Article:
Years ago a powerful comptroller of the company I worked for told me of a lesson he learned as a young accountant. His job at the time was looking over expense account. He had been trained to go through hotel receipts, airline tickets, meal receipts etc to be sure everything matched. It was kind of like an algorithm he had been trained to do. One day his boss called him in and asked him about a particular expense report, and again Dave went through all the things that needed checking and told the boss, “Nope I don’t see what the problem is”. To which the boss said, “This guy never travels for our company!”
I tell this to illustrate a point that was somewhat raised by Matthew Connolly when he made the comment about how does the human mind apprehend math since it is not material, can’t taste it, feel it, smell it etc. That is what got me thinking along the lines I am laying out here.
The story above illustrates that algorithms are rote, follow the paths the algorithm’s programmer put into the program and are not very creative. I think it is in creativity that humans show that their minds are not algorithmic, which must be the case if consciousness is an epiphenomenon of the brain’s computations. The consensus view is that the human mind is the result of computation–which of course requires algorithms, but there is much that indicates algorithms won’t capture what the human mind can do.
Consider what Denning says:
"Today a different interpretation of thinking is challenging the old idea. Many of us believe that thinking is not logical deduction, but the creation of new ideas. Logical deduction seems too mechanical. When we recall our moments of insight, we often say that our emotional state affected us and that we had a bodily sense of our creation before we could put it into words. We regard thinking as a phenomenon that occurs before articulation in language, and it seems that machines, which are programmed inside language, cannot generate actions outside language." Peter J Denning, "Is thinking computable?" American Scientist March April 1990, p. 3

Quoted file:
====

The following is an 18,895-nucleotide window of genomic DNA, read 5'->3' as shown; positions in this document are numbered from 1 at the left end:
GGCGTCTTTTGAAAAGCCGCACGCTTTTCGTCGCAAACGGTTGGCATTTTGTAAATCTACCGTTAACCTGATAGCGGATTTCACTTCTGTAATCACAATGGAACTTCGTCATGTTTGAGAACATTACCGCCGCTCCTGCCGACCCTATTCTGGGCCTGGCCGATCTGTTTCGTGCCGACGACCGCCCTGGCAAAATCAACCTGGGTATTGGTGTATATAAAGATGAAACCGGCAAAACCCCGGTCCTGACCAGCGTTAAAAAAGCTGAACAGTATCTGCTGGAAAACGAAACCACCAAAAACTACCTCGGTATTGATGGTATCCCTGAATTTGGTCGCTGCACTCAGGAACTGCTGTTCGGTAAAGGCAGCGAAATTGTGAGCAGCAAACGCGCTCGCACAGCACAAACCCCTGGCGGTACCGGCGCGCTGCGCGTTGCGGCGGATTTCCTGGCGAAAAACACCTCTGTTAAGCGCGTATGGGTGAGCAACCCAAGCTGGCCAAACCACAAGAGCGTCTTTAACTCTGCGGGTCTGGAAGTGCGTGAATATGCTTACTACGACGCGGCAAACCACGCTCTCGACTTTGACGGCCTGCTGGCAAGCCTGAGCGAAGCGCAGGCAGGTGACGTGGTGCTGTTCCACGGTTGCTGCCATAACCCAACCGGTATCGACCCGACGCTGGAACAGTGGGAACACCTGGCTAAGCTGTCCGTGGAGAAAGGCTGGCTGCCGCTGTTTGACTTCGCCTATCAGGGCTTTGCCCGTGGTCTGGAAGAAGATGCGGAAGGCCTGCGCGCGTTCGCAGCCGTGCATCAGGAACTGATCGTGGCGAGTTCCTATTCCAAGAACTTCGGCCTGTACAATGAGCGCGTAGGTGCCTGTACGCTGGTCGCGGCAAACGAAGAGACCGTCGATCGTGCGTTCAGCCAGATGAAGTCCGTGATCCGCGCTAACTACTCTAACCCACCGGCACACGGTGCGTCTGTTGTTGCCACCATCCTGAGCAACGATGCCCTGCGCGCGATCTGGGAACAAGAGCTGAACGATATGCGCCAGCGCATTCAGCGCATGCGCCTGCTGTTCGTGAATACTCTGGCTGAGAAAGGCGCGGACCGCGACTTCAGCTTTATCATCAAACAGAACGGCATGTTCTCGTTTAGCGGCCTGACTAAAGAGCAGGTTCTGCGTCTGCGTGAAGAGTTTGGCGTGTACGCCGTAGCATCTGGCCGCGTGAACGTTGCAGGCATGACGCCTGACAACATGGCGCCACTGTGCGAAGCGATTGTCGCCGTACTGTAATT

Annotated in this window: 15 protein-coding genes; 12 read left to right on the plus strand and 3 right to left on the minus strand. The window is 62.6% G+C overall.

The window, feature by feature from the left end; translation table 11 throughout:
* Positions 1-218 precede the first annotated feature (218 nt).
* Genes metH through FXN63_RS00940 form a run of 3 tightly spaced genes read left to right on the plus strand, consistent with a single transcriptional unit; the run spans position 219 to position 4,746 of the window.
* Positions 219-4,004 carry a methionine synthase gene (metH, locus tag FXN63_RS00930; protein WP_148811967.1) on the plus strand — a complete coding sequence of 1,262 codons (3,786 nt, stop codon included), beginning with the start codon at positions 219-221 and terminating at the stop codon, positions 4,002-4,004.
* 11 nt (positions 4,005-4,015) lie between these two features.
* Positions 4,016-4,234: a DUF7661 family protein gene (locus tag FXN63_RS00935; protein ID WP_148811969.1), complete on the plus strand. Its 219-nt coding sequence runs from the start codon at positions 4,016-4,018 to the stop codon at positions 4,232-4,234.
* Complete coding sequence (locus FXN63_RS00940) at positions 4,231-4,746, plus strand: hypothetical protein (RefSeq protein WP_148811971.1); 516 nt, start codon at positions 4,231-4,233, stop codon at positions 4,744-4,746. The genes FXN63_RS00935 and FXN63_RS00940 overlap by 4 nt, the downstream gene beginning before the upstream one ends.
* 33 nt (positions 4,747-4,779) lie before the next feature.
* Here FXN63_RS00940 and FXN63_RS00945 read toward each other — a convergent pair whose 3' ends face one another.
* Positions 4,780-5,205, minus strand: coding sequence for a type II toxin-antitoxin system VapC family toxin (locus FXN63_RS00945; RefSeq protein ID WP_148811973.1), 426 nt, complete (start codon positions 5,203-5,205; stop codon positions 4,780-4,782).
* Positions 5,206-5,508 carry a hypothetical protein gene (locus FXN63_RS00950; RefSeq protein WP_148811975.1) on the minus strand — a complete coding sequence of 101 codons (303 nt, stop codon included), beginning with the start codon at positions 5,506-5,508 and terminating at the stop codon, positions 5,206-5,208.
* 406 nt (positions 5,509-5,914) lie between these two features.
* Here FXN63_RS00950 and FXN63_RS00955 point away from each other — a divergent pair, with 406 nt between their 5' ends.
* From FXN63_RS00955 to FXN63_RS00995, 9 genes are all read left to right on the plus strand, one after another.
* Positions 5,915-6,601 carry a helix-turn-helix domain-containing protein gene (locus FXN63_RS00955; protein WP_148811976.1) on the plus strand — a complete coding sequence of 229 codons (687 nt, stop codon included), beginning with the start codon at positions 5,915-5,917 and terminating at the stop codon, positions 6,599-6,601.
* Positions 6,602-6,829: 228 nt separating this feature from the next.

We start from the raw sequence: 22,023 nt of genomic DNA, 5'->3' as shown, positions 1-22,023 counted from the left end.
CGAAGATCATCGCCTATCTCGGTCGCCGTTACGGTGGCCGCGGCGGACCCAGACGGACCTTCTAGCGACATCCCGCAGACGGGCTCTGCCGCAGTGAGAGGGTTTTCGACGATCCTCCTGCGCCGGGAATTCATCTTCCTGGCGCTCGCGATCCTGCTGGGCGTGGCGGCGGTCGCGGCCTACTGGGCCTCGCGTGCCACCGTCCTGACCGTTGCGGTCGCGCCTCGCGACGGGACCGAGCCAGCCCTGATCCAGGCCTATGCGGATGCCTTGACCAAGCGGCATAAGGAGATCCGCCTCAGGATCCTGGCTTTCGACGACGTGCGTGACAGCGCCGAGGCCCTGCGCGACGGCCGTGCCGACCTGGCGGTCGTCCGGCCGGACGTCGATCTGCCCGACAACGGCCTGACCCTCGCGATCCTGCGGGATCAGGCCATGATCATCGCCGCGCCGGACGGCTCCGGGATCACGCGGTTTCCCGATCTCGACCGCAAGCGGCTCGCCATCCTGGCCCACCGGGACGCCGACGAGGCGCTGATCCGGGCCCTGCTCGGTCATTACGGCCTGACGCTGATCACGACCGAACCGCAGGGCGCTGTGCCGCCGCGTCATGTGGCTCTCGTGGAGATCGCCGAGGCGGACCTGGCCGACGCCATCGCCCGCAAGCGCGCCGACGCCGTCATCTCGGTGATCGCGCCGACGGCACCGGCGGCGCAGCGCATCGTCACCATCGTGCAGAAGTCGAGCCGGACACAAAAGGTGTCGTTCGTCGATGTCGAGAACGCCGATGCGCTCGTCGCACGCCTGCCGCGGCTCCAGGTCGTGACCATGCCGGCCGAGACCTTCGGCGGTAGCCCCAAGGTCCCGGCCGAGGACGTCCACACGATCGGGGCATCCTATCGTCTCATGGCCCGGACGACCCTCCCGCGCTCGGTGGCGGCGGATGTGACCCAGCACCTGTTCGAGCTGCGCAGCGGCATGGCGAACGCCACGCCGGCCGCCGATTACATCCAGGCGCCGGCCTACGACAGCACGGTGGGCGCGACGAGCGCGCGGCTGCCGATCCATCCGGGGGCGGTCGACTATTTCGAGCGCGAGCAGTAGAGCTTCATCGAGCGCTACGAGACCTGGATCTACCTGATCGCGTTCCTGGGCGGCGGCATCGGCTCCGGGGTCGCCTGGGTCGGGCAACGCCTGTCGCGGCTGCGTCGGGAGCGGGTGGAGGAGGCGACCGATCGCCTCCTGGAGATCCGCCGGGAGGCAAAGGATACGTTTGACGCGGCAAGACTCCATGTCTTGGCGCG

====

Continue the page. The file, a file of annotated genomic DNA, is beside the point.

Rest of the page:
This limitation of the language used to program the algorithm is what makes it hard for computers to do creative thinking. Computers would, like my accountant friend, be unable to see outside of the algorithm, to create an entirely new line of thinking. Like maybe a new interpretation of an old phenomenon. Denning then says:
"Like a system of logic, an interpretation cannot include all phenomena. Our powers of conscious observation give us a capacity to step outside a particular interpretation and devise extensions or alternatives. Thus consciousness itself cannot be captured by any fixed description or interpretation . How then can consciousness be captured by an algorithm, which is, by its very nature, a fixed interpretation? This question applies also to algorithms that are apparently designed to shift their interpretations, because, the rules for shifting constitute an interpretation themselves ." Peter J Denning, "Is thinking computable?" American Scientist March April 1990, p4